Bitchin’ Kitchin (sorry)

My feet, up.

Howdie! I’m back! I keep telling people that book number two is done, which isn’t entirely true – there’s still the small matter of the editing, the photography, the index… and a few other minor details to tie up, but I’ve run out of excuses not to go to the gym, and I even glimpsed the back of the fridge yesterday, much to my housemates’ relief.

As part of my rehabilitation into normal life (disclaimer, the normal life of a freelancer is not, I suspect, typical for many other people), I even went out to lunch today. And, it was so very good that I decided to break my lazy silence, and tell the world about it.

(I feel even luckier to have eaten this lunch because I wasn’t actually invited – my lovely, generous, hard-working Guardian editor was. But this morning, she realised she had far too much proper editor-type stuff to do to waste time on something as frivolous as lunch; and her soggy canteen sandwich was my gain. She did get her revenge, by telling me the wrong time, but I still had the last laugh.)

Lunch was at The Cube, which bills itself a “unique opportunity to watch some of Britain’s top chefs cook for just 18 guests high above the hustle and bustle, against a backdrop of the River Thames, Big Ben and the Houses of Parliament”. Basically, Electrolux, the kitchen people, have plonked a great big white box on top of the Royal Festival Hall, and invited some of Britain’s best chefs to cater it for four months. It’s done at a long table, so you get to mingle with your fellow guests, and the chef concerned (who cooks at an open kitchen) which makes it all rather special.

Because I was an hour late, I didn’t get much of a chance to admire the cube itself – I was too busy worrying that I’d missed some food to take photos – but I can assure you the views are absolutely stunning. Who knew there were flowerbeds on top of the Hayward Gallery? (Probably anyone who’s left the kitchen in the last six months, thinking about it.)

They’ve got Claude Bosi of Hibiscus, Nottingham’s Sat Bains, Daniel Clifford of Cambridge’s Midsummer House and Bristol’s Jonray and Peter Sanchez, but I was blessed with Tom Kitchin. Which is exciting because, although my sister lives in Edinburgh, I’ve never made it to The Kitchin – going up to visit and then buggering off eat elsewhere would leave a bad taste in my mouth. (Actually, after today’s experience, I’m pretty sure it would leave a delicious taste in my mouth, but I couldn’t tell my sister that.)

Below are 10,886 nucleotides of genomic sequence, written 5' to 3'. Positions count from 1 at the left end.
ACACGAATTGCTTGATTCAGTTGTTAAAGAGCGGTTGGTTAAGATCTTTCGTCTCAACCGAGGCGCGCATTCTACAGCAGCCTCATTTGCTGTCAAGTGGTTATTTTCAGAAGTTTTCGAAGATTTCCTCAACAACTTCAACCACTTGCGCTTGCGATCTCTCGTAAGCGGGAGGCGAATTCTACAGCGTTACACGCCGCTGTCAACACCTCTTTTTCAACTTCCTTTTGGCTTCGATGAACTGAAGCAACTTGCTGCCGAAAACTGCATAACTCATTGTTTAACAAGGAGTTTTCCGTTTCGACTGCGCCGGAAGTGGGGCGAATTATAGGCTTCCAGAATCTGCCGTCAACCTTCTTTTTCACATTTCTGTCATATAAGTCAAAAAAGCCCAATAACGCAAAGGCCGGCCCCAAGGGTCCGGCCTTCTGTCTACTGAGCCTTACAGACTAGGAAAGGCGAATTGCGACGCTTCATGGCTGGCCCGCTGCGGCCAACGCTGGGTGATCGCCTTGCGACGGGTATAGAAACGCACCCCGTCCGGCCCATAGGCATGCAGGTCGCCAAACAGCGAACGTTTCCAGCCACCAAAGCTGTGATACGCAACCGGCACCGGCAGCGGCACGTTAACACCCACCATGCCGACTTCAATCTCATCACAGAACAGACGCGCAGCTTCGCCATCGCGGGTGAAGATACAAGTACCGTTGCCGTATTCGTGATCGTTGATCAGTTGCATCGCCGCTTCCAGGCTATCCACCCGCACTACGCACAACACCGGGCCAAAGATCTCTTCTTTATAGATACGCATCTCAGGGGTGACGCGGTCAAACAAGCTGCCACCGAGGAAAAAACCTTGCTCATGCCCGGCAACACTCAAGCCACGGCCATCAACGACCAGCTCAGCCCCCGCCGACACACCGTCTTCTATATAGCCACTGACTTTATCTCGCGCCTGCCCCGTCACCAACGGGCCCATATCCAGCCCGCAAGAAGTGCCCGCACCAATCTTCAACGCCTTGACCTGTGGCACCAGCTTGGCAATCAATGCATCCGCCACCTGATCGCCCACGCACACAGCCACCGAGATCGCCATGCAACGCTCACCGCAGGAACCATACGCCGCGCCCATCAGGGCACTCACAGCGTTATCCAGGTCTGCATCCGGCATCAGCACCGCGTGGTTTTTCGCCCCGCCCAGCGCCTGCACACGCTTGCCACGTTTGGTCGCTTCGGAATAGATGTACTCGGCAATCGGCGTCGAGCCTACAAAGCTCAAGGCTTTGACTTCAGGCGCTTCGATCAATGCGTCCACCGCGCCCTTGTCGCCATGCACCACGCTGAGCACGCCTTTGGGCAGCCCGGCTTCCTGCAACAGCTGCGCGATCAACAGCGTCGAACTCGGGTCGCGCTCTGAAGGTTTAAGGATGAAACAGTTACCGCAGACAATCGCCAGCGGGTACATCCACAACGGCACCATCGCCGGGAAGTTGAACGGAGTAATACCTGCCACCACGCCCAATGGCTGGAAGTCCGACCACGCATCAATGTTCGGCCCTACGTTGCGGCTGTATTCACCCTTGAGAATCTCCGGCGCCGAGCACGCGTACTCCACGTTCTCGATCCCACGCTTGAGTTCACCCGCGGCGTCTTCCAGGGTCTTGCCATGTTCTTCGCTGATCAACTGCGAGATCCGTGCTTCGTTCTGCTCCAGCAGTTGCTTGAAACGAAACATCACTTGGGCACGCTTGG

Anyway, on to the food. First up, an amuse bouche of chilled fennel soup, which I neglected to snap out of deference to my fellow diners, who were already finishing their starter. It was, however, delightfully cool and soothing after my mad cycle across London. Then came the Shellfish Rockpool (above), a selection of West Coast seafood served with samphire and seaweed, with a shellfish consommé. The plump oyster, lurking beneath the mussel here, was particularly heavenly, but I ate this in such a hurry, I can’t say much more. Except it was definitely delicious.


Next up were spoots – better known as razor clams to us English. Tom explained the fine art of catching the slippery little so-and-sos, and made it sound much easier than, from my experience, it actually is. One of the other diners got to assemble them under Tom’s direction, but I was staying well out of the kitchen – the clam was chopped and mixed with a rich, winey carrot-studded sauce as far as I could tell, and it was stupendous. Sweet, tender, and not in the least rubbery.

ImageThis was probably my favourite dish: ridiculously unctuous and savoury rolled pig cheeks, served with a langoustine tail, a tangy sort of gribiche-ish lettuce boat, and crispy pigs ears. Frankly, I could have eaten a lot of those cheeks. They were very, very rich, and very, very good. The sensible person in me says they were offset beautifully by the freshness of the lettuce and the sweetness of the shellfish, but still, I wouldn’t have minded eating them on their own.


Back to seafood, slightly surprisingly, with the next course, a clever baked scallop in a white wine sauce. The presentation was the star of this dish: the scallop (hand-dived in Orkney by a chap called Robert, apparently) was enormous, and nuttily sweet, and the herby cooking liquor classically elegant, but the thrill of levering open the shell was the best bit.


The meat course, which Tom brought round in a casserole before plating up. It’s a rack of lamb browned then smoked in hay (“the kind you’d buy for your guinea pig”), and served on a bed of the first Scottish girolles. (Not mentioned, but not to be overlooked is the crisp, fatty nugget of neck drenched in jus at the front of the plate.) The smoky flavour was cunningly subtle complement to the earthiness of the mushrooms although, if I was going to quibble, I would have liked the skin to have been a little crisper (enviously looking across the table, I noticed others were, so perhaps I just got a duff bit for being late).

ImagePudding. Gooey, yet not cloying lemon tart, with a lemon macaron, a sharp creme fraiche sorbet, and glorious Scottish raspberries. Not being an enormous lemon pudding fan, I would have been very happy to eat a big bowl of the sorbet and fruit, topped with the malty crunchy stuff you can see to the left of the plate, but even so, I polished the lot off. Which says much about Tom’s skills in the kitchen. Nominative determinism indeed.

There was also some sort of petit four waiting in the wings, but I had to rush off to a meeting, powered by Sauternes and a strong desire to return in less of a rush. Ok, so the Cube isn’t cheap, (£175 for six courses, including matched wines and a champagne reception), but then finding yourself at Tom Kitchin’s dinner party, with views like that, is a pretty rare treat. And there are those pig cheeks…


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